The fourth lens is that of eschatology—the final end of things. This lens is expressed in Revelation 11:15. Though Christ has taken the curse for all who trust in him, the judgment of God will still come upon all those who do not take refuge in him. Many of the worst imprecations in the psalms carry an element of finality to them; they evoke vivid images of total and permanent destruction. These curses seem very frightening unless we remember that the great hope of Christians is that God will set all things right in the New Creation and destroy evil forever. The ultimate goal toward which all of creation is heading is the joyous rule and reign of God, where evil is banished forever, never to rise again. The judgment of God that finally destroys all wickedness is not something to be feared—it is our greatest hope and comfort. Indeed, the judgment of God against the wicked is the very way God demonstrates his love and mercy for the world.
This is the great hope of the Christian faith. Someday there will be a final end to all evil, and it will never rear its head again. Someday there will be a final end to all suffering, and we will live in the New Creation with no tears, no sorrow, no pain, and no death. But this can only come about if the Lord puts an end to wickedness once and for all—a victory that was secured in the cross of Christ but awaits consummation at the final judgment. The imprecations, which cry out for this final destruction, this definitive end to evil, are pointers to that great hope. They should fill us with longing for that Day, and with great hope in the present that God’s victory is secure. Someday the enemy of our souls will haunt us no more. Someday the offspring of evil will be cut off so that evil can no longer reproduce. These psalms of ultimate destruction are pointers, reminders, and beacons of hope in our God, who has triumphed over sin and death, and who will bring both to a final end.
Love: The Ultimate Lens
Ultimately, Christ’s command to “love [our] enemies” (Matt. 5:44) is actually empowered through the summation of these four lenses. The pathway from anger or hate to love begins with releasing that anger and hate. The journey continues as we recognize that behind those enemies are powers of evil that are beyond our own power to deal with except by the Spirit of God. At the foot of the cross, all mouths are shut before the only truly innocent sufferer, who died for our sake and bore every curse. It is there that Love fully captures our heart, and we are empowered to love and forgive as God in Christ has forgiven us.
One way to remember these four lenses that help us journey toward loving our enemies is through the acronym LOVE:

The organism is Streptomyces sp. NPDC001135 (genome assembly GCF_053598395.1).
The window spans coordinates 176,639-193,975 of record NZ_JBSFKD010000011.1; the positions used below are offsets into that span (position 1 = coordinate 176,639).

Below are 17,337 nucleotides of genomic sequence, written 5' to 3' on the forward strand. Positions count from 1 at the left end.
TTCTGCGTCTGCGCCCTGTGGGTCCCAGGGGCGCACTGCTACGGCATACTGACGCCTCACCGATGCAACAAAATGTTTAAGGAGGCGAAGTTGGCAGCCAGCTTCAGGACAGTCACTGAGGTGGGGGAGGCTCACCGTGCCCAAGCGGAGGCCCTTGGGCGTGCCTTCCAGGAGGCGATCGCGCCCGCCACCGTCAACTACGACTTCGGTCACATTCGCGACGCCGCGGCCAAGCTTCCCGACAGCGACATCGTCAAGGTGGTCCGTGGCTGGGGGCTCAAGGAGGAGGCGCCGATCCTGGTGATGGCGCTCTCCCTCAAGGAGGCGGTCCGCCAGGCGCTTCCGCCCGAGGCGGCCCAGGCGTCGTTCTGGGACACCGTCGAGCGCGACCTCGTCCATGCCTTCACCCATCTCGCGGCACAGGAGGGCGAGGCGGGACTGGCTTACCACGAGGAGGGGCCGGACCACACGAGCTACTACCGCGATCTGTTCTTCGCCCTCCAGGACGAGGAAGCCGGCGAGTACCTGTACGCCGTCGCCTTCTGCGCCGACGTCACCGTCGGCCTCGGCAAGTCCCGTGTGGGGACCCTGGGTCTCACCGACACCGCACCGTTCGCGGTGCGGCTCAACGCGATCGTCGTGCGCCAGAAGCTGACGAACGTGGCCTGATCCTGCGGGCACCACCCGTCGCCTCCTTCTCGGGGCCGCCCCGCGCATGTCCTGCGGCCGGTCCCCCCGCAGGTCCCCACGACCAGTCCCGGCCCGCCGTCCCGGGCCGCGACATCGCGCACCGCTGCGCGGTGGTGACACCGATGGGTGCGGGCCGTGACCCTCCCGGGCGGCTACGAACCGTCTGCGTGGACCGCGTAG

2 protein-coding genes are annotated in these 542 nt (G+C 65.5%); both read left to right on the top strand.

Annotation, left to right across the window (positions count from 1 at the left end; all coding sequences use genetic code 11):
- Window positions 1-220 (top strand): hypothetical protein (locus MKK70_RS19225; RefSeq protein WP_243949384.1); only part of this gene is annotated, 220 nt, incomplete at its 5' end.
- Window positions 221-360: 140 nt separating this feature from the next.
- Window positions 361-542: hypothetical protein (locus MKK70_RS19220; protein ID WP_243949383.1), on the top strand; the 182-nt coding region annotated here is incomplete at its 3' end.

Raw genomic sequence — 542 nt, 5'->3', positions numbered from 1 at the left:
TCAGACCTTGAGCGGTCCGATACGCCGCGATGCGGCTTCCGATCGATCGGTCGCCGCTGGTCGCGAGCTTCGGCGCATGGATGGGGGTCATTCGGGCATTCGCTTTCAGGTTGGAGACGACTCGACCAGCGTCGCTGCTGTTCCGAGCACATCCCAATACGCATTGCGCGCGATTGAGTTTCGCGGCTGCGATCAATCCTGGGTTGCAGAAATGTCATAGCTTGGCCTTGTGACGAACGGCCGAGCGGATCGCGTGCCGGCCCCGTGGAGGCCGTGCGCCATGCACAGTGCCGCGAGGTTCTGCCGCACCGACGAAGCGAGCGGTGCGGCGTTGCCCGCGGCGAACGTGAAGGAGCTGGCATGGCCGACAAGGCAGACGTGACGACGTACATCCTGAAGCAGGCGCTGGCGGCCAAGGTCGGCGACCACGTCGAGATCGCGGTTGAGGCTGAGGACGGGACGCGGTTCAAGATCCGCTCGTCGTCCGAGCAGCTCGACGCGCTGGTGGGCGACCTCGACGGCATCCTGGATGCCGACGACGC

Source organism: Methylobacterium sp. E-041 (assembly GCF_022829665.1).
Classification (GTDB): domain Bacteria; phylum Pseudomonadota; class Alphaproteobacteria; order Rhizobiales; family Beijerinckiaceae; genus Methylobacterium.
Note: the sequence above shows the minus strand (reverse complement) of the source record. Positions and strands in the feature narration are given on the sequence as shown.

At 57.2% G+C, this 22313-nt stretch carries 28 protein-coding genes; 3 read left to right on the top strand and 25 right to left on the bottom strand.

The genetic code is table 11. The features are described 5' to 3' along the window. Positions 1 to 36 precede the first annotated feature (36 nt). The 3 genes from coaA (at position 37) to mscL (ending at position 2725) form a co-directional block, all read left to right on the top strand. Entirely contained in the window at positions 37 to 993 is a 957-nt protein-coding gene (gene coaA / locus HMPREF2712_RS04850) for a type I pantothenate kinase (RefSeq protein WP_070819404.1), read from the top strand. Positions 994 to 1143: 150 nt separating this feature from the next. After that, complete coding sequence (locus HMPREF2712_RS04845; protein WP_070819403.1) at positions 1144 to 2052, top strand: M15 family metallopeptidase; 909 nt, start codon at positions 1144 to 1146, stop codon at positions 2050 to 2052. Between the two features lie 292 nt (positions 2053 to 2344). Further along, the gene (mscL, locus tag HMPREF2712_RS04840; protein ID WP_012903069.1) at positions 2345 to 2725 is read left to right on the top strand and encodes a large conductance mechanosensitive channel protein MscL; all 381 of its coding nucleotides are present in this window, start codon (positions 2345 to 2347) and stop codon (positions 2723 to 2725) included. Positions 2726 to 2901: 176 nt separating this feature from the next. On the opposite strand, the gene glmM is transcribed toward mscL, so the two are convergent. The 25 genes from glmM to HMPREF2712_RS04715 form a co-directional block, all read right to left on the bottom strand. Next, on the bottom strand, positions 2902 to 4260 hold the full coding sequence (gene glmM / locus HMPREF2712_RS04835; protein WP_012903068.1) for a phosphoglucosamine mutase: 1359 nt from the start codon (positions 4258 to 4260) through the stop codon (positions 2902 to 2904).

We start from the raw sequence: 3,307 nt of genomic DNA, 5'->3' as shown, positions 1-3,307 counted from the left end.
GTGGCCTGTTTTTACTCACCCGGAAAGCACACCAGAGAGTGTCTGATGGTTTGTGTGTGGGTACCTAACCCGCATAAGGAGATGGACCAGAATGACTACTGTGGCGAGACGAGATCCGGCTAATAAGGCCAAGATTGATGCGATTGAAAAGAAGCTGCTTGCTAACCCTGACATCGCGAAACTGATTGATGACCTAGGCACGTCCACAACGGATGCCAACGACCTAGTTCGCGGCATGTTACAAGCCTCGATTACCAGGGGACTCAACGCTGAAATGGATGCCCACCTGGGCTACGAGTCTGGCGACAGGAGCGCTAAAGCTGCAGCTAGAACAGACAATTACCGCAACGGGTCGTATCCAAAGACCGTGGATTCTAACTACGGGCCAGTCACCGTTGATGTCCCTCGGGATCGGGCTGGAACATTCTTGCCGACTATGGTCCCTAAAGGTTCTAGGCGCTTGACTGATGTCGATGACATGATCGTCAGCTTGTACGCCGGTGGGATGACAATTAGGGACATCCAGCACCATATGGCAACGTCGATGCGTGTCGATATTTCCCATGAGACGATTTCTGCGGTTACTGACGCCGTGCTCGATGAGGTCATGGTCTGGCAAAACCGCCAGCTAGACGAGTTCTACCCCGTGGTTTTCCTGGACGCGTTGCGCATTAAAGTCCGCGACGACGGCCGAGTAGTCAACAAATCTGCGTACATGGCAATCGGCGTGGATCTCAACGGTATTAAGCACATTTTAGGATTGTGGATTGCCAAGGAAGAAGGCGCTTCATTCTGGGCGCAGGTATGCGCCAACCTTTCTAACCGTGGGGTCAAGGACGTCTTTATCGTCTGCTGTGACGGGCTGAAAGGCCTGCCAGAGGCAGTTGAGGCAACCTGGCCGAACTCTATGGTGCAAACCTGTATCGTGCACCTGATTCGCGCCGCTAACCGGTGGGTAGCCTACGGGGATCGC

Look beyond the human instrumentation to the real enemy of our souls (Eph. 6:12).
On the cross, Jesus himself bore every curse (Gal. 3:13).
Vengeance belongs only to God (Rom. 12:19).
Eventually, God will set all things right (Rev. 11:15).
All four lenses together provide a pathway through which we can embrace Jesus Christ’s great command to love.
Is it okay to ask God tough questions? How can the Psalms help when I am down or depressed?
There are many times that our experience does not seem to line up with what we know about God’s character. When this happens, genuine questions abound: How do I understand the silence of God? Why doesn’t God do something about evil? Where is God when I hurt? Has God forgotten me? Why did God let this tragedy happen? How is God both sovereign and loving?
A very similar list of questions appears in Psalms 13, 77, and 88. Many other psalms also direct difficult questions to God, and frequently ask “how long” deep suffering must be endured. The Psalms give us the interface of experiential authenticity wrestling with the unwavering character of God. They take evil seriously; they take lament and sorrow seriously; they recognize the raw human need to voice the questions that tear at our souls; and they provide the pathways for the journey of faith. The psalmists ask God many questions, and God has actually enshrined those questions in a prayer book for us. It is a book of authentic relationship with God. Lament is not despair—it is the language of faith. It is the language of faith in God, who is there, who hears us when we cry, and who expands our faith and our trust in the midst of anguish. In the midst of all of the questions, the one sure and constant refuge that the psalmists consistently declare is the steadfast love (hesed) of God. This is his covenant love, which never fails, and which is ultimately found in Jesus Christ, who suffered for us and with us.
However, the Psalms will never be able to give the substantive catechesis that we so desperately need in the church if we do not avail ourselves of this means of grace. By singing the Psalms, we learn the posture of the Christian life—humility and trust in the sovereign goodness of God, expression of lament as the voice of faith, and joy and delight in the certainty of God’s character. The psalmist pummels God with questions, but does not put God “in the dock.” The psalmist is determined to walk in communion with God, even when he does not understand what God is doing. In the midst of lament, and of unanswered questions, the psalmists learn to find an exceeding and unbounded joy that no force of evil or wickedness or lure of this world can shake. The church today desperately needs to be catechized in this way of life and trust. It is our prayer that this Psalter will facilitate exactly that.